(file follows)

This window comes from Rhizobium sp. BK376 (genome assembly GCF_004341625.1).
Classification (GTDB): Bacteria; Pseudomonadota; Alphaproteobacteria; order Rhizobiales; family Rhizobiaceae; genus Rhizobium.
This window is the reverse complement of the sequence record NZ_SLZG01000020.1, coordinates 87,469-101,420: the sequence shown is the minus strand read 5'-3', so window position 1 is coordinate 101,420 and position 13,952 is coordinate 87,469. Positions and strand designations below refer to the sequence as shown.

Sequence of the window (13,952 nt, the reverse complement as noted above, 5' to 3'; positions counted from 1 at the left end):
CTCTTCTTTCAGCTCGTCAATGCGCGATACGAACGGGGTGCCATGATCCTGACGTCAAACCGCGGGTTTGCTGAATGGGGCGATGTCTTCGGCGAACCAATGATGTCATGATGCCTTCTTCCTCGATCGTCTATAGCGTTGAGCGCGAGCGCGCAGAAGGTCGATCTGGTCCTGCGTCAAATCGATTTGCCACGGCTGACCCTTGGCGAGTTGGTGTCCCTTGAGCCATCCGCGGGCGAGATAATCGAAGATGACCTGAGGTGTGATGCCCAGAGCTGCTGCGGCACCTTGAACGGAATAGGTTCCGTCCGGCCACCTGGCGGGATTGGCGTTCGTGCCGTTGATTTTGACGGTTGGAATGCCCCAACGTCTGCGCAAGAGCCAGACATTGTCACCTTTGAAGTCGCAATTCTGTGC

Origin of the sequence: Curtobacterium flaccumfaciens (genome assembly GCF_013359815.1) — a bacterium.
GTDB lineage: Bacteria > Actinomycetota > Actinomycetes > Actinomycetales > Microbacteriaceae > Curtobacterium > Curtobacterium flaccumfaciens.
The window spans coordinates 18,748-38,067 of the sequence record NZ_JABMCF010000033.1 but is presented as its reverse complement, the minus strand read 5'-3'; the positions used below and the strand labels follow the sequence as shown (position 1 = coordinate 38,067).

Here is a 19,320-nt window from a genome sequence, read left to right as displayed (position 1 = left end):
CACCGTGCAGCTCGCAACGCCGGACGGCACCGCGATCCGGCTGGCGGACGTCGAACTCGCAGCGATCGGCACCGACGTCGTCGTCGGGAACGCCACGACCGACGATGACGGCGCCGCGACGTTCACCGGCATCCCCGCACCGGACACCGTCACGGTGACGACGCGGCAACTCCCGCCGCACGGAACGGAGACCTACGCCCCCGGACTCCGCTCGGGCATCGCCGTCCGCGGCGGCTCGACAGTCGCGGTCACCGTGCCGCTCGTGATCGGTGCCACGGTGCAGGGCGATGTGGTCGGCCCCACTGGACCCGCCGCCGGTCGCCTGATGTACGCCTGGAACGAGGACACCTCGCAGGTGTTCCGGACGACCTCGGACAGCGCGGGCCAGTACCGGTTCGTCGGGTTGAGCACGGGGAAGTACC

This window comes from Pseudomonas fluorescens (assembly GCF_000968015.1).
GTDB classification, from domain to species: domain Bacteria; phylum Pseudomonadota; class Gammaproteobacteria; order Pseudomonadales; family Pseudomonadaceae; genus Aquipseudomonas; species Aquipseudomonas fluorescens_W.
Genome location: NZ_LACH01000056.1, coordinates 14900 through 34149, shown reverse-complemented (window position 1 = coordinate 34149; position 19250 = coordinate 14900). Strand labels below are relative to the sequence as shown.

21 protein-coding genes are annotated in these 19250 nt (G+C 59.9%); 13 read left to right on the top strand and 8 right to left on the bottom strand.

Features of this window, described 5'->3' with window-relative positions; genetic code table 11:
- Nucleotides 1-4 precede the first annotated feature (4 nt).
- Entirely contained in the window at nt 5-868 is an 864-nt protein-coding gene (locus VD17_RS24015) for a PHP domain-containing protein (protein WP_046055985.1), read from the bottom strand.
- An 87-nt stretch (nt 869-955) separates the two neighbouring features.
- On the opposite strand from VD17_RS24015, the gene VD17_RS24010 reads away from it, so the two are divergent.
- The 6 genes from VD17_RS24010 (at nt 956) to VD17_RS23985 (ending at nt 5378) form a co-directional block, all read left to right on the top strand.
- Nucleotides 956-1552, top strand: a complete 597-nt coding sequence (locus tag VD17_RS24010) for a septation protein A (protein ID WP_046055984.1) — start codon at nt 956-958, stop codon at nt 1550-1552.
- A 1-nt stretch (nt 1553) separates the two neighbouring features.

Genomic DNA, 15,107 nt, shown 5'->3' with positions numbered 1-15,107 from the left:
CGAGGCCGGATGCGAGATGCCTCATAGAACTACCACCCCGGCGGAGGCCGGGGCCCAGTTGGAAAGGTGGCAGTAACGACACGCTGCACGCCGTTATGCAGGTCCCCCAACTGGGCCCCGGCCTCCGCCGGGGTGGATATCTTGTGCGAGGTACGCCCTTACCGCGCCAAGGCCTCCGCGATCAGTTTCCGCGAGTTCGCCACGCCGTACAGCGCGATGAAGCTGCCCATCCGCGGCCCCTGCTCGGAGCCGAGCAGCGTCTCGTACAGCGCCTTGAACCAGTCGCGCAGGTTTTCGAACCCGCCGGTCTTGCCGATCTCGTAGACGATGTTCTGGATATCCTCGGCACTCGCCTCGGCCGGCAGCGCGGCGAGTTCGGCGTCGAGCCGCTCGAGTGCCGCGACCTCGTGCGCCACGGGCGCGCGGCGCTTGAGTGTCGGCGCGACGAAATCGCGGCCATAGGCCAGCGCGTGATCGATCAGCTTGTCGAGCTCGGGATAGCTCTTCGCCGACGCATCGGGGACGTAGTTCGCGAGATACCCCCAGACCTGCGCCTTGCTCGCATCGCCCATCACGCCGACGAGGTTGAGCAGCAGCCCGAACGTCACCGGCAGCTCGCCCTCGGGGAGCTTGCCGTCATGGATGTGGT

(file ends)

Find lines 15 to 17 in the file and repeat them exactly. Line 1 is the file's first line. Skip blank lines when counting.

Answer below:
Features of this window, described 5'->3' with window-relative positions; genetic code table 11:
- Nucleotides 1-4 precede the first annotated feature (4 nt).
- Entirely contained in the window at nt 5-868 is an 864-nt protein-coding gene (locus VD17_RS24015) for a PHP domain-containing protein (protein WP_046055985.1), read from the bottom strand.